Harness the visual power of Pinterest to storyboard, inspire, research and engage your novel
Pinterest is a long-tail, visual medium.
Meaning: if you post something today, it will be easy to find in two years…as opposed to the scrolling feeds of Facebook, Instagram or Tumblr. That’s good news for us novel writers, where it can take months or years to complete a project.
Here are four quick ways to take advantage of Pinterest Boards.
- Storyboard: A storyboard encompasses the look and feel of your story. In the past, storyboards were used to take the reader from the beginning to the end of the story in a linear fashion, particularly for movies or commercials. But on Pinterest, a storyboard is more of a visual snapshot. To harness your manuscript ideas, pin from the following categories:
- Characters: hair and eye colors, clothing styles
- Setting: interior and exterior shots, style of house and/or car
- Character Hobbies/Trades: character at work, tools of the trade
- Accessories: Swords, jewelry, headphones, anything the character can’t live without
- And kissing. Lots of kissing photos (or maybe that’s just me)
Should it be a ‘secret’ board? That’s completely up to you. Some writers like to have boards of inspiration available for all to see. Others prefer to keep WIP inspirations secret until they are ready to query or published.
TIP: You can always make a secret board public, but not the other way around.
Also, author Kristen Kieffer has quite a range of character inspirations on her Pinterest account. Here’s one example.
- Inspire: You can create a ‘random’ board of images you like but don’t quite know what to do with yet. It can be quotes, rooms, flowers, costumes…anything that makes you happy. Keep adding to this board and see what patterns emerge over time.
- Research: If you’re not able to travel to your novel’s setting, having a collection of images can help when worldbuilding. Types of Regency dress? Pin a collection. Just what did a bouquet of freesia mean in Victorian times? Got it. As you pin, make notes in the pin, to help you remember WHY you pinned that image.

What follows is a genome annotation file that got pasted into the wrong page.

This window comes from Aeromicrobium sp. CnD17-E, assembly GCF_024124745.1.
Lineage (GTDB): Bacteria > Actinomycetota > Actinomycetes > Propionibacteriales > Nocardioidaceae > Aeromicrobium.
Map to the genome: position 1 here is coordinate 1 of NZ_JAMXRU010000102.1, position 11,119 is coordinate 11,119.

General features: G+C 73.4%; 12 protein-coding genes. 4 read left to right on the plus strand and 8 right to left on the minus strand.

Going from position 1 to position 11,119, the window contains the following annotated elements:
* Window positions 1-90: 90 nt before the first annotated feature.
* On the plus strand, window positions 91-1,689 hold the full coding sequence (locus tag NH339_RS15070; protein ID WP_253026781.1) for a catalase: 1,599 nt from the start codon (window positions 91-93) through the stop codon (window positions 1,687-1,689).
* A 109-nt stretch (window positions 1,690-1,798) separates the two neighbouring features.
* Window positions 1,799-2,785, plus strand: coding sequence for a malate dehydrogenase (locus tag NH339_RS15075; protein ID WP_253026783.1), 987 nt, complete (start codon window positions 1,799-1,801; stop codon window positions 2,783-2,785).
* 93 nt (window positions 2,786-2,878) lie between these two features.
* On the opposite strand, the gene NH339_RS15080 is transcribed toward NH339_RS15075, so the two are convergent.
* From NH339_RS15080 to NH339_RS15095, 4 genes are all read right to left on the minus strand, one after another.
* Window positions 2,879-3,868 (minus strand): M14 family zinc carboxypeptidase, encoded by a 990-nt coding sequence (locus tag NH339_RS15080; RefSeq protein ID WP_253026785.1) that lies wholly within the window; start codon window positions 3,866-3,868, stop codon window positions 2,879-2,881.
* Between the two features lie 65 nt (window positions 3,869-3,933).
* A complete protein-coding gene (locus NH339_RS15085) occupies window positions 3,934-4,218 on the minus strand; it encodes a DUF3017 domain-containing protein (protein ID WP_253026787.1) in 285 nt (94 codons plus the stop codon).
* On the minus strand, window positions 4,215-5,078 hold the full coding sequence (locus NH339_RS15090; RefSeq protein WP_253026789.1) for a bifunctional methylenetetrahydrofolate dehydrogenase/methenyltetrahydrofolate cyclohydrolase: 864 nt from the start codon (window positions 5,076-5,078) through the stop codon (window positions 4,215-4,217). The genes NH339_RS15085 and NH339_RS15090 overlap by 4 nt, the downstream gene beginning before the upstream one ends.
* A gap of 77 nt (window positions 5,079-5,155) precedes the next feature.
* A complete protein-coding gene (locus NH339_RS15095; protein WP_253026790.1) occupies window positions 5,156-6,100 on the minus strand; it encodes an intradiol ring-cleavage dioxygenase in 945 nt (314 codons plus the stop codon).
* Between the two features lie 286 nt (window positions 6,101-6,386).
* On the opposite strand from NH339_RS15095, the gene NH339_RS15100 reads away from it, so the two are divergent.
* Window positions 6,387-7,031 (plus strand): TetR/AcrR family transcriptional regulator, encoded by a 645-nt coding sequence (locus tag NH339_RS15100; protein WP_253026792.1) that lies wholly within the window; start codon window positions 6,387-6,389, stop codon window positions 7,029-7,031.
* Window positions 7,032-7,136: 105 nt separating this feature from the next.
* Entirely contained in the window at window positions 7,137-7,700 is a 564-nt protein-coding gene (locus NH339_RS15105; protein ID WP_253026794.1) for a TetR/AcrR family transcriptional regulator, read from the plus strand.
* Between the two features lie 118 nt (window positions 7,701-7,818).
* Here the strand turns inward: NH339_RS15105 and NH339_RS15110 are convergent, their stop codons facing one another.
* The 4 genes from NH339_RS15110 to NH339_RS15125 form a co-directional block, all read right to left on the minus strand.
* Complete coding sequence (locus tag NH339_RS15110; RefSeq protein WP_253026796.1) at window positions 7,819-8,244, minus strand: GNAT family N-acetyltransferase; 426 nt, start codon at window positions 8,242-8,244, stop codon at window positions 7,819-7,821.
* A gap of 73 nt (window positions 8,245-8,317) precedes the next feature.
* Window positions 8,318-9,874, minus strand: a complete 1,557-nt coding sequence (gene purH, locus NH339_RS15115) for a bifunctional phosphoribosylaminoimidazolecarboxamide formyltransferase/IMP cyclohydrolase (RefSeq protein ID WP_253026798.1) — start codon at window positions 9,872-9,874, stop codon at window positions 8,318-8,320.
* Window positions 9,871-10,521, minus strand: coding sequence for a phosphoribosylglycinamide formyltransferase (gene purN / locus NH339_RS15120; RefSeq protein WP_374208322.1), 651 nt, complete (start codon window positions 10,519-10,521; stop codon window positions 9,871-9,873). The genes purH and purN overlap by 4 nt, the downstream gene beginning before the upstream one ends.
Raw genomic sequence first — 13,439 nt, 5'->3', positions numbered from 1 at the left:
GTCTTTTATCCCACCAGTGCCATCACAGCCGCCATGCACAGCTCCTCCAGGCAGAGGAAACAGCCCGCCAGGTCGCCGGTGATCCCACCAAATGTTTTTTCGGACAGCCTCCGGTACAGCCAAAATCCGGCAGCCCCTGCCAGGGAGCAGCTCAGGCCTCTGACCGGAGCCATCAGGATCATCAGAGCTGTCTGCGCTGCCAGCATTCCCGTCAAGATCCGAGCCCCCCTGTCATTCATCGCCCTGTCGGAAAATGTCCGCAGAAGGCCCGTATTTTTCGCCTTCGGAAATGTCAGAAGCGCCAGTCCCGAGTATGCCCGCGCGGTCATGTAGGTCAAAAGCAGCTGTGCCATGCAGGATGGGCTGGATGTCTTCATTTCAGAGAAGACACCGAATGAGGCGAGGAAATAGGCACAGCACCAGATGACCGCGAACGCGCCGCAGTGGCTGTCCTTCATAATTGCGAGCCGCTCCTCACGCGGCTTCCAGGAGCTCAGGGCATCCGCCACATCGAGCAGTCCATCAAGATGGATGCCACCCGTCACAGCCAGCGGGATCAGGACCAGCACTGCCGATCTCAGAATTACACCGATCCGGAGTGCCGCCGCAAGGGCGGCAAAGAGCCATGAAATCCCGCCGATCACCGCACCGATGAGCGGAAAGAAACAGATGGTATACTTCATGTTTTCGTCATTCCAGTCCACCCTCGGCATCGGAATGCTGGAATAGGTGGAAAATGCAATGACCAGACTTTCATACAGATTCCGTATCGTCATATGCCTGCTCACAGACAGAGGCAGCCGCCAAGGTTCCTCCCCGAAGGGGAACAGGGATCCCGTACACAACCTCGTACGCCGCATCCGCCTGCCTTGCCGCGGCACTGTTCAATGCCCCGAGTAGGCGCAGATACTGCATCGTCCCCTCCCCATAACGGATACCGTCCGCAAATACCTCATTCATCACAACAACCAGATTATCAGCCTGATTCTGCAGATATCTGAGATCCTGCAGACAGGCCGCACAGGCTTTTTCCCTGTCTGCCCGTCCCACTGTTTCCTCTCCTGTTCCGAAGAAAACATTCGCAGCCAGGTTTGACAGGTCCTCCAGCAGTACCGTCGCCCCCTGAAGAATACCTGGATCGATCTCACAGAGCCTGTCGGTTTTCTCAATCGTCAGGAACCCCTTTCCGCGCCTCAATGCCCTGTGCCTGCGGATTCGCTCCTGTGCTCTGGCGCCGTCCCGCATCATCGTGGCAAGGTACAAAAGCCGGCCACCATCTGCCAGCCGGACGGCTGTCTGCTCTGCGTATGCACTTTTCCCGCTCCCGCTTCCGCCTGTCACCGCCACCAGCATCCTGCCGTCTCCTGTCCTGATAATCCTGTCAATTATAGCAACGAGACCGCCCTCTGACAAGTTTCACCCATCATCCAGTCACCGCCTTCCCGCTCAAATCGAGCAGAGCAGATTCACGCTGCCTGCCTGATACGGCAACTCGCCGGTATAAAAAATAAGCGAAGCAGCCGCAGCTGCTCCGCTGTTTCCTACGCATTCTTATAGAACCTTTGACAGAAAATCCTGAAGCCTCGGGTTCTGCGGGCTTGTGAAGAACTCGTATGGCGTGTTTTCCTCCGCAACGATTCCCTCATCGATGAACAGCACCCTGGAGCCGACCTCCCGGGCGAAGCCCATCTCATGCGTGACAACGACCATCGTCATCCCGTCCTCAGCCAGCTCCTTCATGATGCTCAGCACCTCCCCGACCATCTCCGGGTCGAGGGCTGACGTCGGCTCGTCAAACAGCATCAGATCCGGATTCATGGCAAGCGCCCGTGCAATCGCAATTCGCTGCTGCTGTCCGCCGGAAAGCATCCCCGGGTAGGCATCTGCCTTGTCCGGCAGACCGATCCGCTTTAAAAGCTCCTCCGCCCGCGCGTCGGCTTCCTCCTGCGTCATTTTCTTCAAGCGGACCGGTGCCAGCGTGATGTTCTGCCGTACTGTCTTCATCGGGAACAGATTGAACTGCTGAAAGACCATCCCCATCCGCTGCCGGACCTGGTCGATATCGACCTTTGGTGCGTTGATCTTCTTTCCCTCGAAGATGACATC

Here’s a board I created for my own research.
You can also create a board of craft posts, things that you can go back to when you get stuck in your writing. Tomi Adeyemi has a great Writing Tips board.
- Engage: Join a group board, or host your own. I share a few boards with my CP’s, as a way for us to help each other worldbuild. If I see an image I think is perfect for her board, I’ll just pin it there.
Search within Pinterest (vs Google) to find related boards and pinner and to make connections. Like and comment on their boards, and you’ll soon be building your Pinterest presence too.
Quick start how-to’s:
- Create a Pinterest account
- Install the Pinterest browser button on your browser of choice
- Create a new Board, keeping it secret if so desired
- Pin from a Pinterest or Google search
TIP: Don’t forget to set a timer—say 15 minutes per day—so time doesn’t get away from you.
Participating in Nanowrimo? Join my group board here
Lana is presenting a workshop on Author Branding at SavvyAuthors starting November 14th.
Bio: Hi y’all! I’m a Marketing Consultant with expertise in Brand Planning and Social Media. For over 15 years I’ve worked in the wine & spirits industry, marketing powerhouse brands globally such as The Macallan Scotch Whisky, Jacob’s Creek wines, and Kahlua Coffee Liqueur.
I’ve lived all over: Ontario, Texas, Las Vegas, New York & Scotland. I have a BS in Business Administration from Trinity University in San Antonio, TX and an MBA from the University of Edinburgh, Scotland.
I write YA Historical Fantasy. I’m a member of RWA, YARWA, and CHRW.
Currently, I live in Westchester County, New York with my husband, daughter, and furbaby. Connect with me via my website, LanaPattinson.com, where I blog about Books, Booze & Scotland. You can also find me on Pinterest or Twitter. Follow me on Twitter (@lana_pattinson) or my blog on www.lanapattinson.com, or join my Pinterest for Authors Facebook group